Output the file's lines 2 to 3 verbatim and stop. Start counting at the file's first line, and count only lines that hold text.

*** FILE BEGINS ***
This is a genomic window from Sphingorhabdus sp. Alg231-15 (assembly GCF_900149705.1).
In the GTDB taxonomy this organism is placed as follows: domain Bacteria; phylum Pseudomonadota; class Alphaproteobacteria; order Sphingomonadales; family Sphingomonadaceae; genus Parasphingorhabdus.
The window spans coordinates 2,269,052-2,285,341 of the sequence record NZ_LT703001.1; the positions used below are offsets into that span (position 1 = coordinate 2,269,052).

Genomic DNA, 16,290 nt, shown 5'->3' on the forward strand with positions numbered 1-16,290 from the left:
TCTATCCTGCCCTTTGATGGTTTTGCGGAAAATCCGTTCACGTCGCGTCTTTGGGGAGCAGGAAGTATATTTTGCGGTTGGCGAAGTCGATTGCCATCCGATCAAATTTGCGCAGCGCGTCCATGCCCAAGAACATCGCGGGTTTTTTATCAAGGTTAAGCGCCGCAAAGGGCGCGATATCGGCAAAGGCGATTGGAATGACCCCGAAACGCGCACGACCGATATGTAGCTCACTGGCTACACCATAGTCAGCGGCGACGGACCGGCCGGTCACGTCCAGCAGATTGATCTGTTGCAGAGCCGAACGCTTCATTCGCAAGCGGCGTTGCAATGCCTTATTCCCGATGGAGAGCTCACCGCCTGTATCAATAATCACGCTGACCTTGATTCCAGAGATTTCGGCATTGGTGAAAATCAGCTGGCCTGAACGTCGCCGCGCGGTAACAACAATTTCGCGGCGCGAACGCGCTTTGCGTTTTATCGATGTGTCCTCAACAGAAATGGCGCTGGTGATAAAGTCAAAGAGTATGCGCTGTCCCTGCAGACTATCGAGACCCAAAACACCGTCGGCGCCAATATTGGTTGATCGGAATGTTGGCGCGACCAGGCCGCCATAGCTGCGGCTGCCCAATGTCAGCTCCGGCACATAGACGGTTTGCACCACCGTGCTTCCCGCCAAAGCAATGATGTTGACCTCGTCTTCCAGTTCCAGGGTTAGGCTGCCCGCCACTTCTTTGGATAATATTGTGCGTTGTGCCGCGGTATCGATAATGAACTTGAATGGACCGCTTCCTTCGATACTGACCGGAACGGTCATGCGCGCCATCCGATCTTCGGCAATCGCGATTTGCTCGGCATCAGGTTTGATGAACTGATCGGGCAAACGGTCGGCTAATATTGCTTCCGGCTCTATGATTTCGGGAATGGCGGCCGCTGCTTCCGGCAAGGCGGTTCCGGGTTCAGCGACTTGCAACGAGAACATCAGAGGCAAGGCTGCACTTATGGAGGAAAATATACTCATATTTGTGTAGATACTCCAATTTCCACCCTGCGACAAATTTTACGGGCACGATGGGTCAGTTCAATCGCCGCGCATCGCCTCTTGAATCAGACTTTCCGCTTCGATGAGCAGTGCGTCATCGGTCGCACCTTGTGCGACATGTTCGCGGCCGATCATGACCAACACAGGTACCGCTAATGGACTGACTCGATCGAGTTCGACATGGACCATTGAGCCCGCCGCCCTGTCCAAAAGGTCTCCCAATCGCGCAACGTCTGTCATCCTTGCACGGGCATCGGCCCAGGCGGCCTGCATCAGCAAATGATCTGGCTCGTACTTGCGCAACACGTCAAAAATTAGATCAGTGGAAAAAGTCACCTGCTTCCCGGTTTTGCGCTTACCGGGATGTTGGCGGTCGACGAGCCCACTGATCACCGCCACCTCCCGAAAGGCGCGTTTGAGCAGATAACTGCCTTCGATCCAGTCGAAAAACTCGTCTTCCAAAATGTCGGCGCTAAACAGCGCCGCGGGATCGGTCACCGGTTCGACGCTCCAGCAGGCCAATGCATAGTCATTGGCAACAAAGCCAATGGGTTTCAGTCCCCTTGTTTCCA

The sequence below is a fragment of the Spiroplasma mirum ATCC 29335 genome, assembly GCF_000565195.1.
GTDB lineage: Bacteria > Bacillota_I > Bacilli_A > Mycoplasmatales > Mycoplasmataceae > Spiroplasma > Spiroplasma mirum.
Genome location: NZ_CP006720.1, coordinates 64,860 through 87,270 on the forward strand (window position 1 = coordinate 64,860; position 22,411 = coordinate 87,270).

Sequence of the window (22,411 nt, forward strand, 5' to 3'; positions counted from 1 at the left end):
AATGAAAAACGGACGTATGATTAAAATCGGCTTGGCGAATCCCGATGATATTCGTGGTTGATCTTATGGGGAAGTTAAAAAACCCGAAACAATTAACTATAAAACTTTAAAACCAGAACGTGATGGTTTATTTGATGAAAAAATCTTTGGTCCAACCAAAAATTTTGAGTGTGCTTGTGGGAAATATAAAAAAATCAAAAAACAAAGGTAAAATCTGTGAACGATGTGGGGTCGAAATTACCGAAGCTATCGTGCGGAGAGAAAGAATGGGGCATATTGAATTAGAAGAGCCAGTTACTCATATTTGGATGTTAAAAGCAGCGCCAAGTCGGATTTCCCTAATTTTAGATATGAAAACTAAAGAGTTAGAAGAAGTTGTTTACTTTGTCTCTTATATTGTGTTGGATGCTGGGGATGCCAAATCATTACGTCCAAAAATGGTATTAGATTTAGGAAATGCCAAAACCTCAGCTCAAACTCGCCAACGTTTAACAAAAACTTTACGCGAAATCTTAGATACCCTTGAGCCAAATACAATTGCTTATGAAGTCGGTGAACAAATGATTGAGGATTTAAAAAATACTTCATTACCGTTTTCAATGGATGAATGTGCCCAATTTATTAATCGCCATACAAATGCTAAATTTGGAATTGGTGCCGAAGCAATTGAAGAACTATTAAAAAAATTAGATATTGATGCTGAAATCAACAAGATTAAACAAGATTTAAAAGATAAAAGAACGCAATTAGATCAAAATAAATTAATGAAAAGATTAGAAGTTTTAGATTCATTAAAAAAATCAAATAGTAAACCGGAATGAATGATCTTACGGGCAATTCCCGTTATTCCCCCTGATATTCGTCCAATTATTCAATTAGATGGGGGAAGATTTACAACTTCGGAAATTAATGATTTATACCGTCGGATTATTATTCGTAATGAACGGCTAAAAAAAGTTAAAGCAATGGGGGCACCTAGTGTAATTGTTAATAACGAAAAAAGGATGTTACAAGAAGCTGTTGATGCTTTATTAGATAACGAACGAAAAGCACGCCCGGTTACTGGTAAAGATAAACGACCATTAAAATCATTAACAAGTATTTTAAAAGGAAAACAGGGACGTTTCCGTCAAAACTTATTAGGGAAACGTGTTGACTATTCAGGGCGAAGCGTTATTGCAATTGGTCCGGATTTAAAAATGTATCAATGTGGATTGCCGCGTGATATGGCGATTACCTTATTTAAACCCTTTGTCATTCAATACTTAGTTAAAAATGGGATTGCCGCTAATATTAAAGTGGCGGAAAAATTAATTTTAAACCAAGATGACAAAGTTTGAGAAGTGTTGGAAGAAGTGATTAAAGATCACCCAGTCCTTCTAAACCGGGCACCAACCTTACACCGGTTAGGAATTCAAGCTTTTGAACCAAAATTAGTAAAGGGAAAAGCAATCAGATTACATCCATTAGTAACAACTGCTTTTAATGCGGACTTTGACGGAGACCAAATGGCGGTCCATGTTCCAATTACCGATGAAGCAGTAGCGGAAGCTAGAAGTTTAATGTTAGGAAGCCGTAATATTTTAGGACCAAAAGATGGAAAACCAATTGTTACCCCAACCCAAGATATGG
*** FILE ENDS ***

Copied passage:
In the GTDB taxonomy this organism is placed as follows: domain Bacteria; phylum Pseudomonadota; class Alphaproteobacteria; order Sphingomonadales; family Sphingomonadaceae; genus Parasphingorhabdus.
The window spans coordinates 2,269,052-2,285,341 of the sequence record NZ_LT703001.1; the positions used below are offsets into that span (position 1 = coordinate 2,269,052).